Margaux Fitoussi’s world has changed before her eyes more than once. Born in France, she lived in Paris until she was 7, when her parents—she an American dancer and he a doctor of Tunisian origin—divorced. Next was a home on the edge of the ocean in Long Beach, Calif., where her mother became a teacher, and Margaux lived with her two younger siblings and her Italian-American grandmother.
Though America was her home, France, Tunisia, and Italy were close to her heart. Her ancestry and her relocation were embedded in the ancient and worldwide subject of human migration.
“Having grown up with an immigrant father, then moving to the United States myself, even though my mother is an American, made me interested in migration and historical memory, and the experiences that carry forward,” said Fitoussi, who is graduating from HDS with a master of theological studies degree this May.
Those experiences “that carry forward” are deeply rooted in the past. Backed by HDS and Harvard’s Center for Middle Eastern Studies, Fitoussi traveled to her father’s homeland for the first time in 2016 and explored the Hara, the ancient Jewish section of Tunisia’s capital, Tunis, where her family can trace its ties for many centuries. Those travels yielded an exhibition she curated of 19th- and 20th-century photographs of the Hara, and a short documentary film on the migration and memories of the Jewish community who left the Hara over the French colonial period from 1881 to 1956 (when Tunisia gained its independence), never to return. “El Hara,” created with director and filmmaker Mo Scarpelli, is currently making its way through the festival circuit.
“What’s been so wonderful about my time at Harvard has been the opportunity to explore my personal history through an academic lens,” said Fitoussi. “The work wove all these different threads together: history, anthropology, and my understanding of the present moment, and the past, through imagery.”
Fitoussi has also been studying a coastal town near the Libyan border in southern Tunisia. There fishermen, firemen, the coast guard, doctors, and members of the Red Crescent struggle to cope with the bodies of African migrants drowned while attempting to cross the Mediterranean to Europe.
Her study of these first responders explores the ways in which people care for the dead and what it means to have a “good” death, she said. It also explores such charged, complicated questions as: Does the unnamed body, stripped of its identity, persist as a socio-political being?
As an undergrad at the University of California, Berkeley, Fitoussi concentrated in the history of twentieth-century decolonization and studied in South Africa for nine months. Not one to be daunted, in 2010 she took part in an open-water swim from Robben Island (the prison island where Nelson Mandela had been held) to the South Africa mainland: an 8K race in the icy South Atlantic where currents are rough and great white sharks lurk. She and her teammates swam 30-minute relays, finishing in under three hours. Fitoussi took another plunge that year, in another inhospitable body of water, swimming the San Francisco Bay from Alcatraz Island to the shore.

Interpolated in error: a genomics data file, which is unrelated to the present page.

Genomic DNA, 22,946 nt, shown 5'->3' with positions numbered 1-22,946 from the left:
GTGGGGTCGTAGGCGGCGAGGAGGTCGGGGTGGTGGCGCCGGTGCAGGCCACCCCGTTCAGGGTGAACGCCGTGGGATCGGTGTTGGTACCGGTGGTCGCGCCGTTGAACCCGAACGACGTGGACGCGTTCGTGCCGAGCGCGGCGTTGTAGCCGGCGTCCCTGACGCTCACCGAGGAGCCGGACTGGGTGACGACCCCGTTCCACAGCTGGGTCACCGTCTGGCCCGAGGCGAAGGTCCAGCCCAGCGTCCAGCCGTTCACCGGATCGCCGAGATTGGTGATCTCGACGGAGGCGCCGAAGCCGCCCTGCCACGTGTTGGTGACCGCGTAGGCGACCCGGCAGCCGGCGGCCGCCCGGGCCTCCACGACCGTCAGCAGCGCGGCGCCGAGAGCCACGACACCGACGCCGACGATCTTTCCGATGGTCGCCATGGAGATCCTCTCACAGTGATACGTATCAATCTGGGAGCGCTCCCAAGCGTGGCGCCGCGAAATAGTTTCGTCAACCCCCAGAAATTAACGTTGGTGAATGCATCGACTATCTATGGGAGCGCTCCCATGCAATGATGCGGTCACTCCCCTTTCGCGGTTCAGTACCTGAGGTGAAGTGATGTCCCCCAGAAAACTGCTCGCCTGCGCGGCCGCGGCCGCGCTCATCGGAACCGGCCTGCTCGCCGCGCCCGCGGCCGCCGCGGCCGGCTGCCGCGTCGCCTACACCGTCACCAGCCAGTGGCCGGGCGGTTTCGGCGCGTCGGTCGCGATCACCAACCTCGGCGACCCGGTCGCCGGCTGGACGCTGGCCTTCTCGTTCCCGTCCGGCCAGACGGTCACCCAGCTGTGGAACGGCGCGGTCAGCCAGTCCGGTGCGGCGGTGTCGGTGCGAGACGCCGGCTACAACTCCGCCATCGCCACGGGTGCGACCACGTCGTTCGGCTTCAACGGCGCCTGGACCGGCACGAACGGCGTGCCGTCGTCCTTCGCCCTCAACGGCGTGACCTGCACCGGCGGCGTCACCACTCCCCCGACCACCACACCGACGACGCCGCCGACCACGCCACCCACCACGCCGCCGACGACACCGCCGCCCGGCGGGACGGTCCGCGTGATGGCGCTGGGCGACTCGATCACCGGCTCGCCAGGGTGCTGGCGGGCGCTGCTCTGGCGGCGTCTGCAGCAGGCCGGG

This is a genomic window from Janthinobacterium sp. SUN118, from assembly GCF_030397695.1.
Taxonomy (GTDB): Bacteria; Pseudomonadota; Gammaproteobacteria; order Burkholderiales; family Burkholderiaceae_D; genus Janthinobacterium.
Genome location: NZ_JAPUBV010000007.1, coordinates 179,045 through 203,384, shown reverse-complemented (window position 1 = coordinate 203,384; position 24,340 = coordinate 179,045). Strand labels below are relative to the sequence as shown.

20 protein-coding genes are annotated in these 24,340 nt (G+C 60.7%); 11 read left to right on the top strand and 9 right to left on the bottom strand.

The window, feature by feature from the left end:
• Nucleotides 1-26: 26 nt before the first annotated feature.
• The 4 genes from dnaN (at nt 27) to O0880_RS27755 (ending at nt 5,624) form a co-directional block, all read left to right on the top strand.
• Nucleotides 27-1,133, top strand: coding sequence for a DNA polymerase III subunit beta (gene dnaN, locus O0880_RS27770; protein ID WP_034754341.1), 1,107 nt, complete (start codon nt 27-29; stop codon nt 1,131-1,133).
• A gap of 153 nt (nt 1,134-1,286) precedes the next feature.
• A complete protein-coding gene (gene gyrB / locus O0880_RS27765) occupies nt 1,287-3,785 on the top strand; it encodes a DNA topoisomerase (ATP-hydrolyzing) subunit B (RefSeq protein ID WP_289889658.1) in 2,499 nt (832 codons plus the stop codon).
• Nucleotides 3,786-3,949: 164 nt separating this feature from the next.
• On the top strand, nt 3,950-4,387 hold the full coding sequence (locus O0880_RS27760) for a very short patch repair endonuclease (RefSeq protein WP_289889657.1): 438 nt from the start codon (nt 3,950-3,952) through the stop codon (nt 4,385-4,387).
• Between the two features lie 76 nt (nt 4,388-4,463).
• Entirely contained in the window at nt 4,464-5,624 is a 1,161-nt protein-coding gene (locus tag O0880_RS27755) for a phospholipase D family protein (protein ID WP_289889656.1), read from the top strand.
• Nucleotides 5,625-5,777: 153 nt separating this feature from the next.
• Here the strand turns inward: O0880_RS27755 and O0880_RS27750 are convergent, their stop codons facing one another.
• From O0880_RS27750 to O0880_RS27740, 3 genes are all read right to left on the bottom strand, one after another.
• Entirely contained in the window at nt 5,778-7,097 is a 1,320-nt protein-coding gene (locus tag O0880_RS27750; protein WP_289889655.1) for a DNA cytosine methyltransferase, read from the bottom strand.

“I like being part of teams that work. It’s the chemistry,” said Fitoussi. “The best example of that is the film I just finished. Sometimes it’s much easier to work alone, but when you do work with someone who brings very different skills to the table and works just as hard as you do, it’s invigorating. Collaboration at its finest.”
After college, she collaborated with residents in the Democratic Republic of the Congo and the Central African Republic to help radio tower operators who lacked cell service improve their reporting and documentation of human rights abuses by the Lord’s Resistance Army in 2011-13. She also contributed there to a movie based on interviews with young soldiers returned from fighting for the LRA.
“It was a real introduction into what trauma looks like,” Fitoussi recalled.
But despite her commitment, her enthusiasm for humanitarian work was fading. “I became disillusioned. Money was being spent inefficiently on projects that were never completed, and much of the work didn’t seem to be responding to actual needs.”
After seeing how turmoil in the Central African Republic was characterized as a sectarian conflict between majority Christians and minority Muslims, she wished that she better understood representations of religion in the media. This, combined with her desire to learn Arabic and focus on North Africa, all coalesced into divinity school.
“I didn’t realize how thirsty I was for this type of conversation, the critical thinking and debates that I found so striking here,” Fitoussi said, pausing to note her family’s surprise at her decision.
In addition to her Divinity School coursework, Fitoussi has studied Arabic, anthropology, and history with a North African focus—cross-registrations that allowed her to “play in the best way possible academically.”
Fitoussi is going on to a PhD program at Columbia University, where she hopes to study “the shift in politics and political consciousness as reflected in visual culture in post-revolutionary Tunisia,” and to continue working on films.
—by Colleen Walsh, Harvard Gazette Staff Writer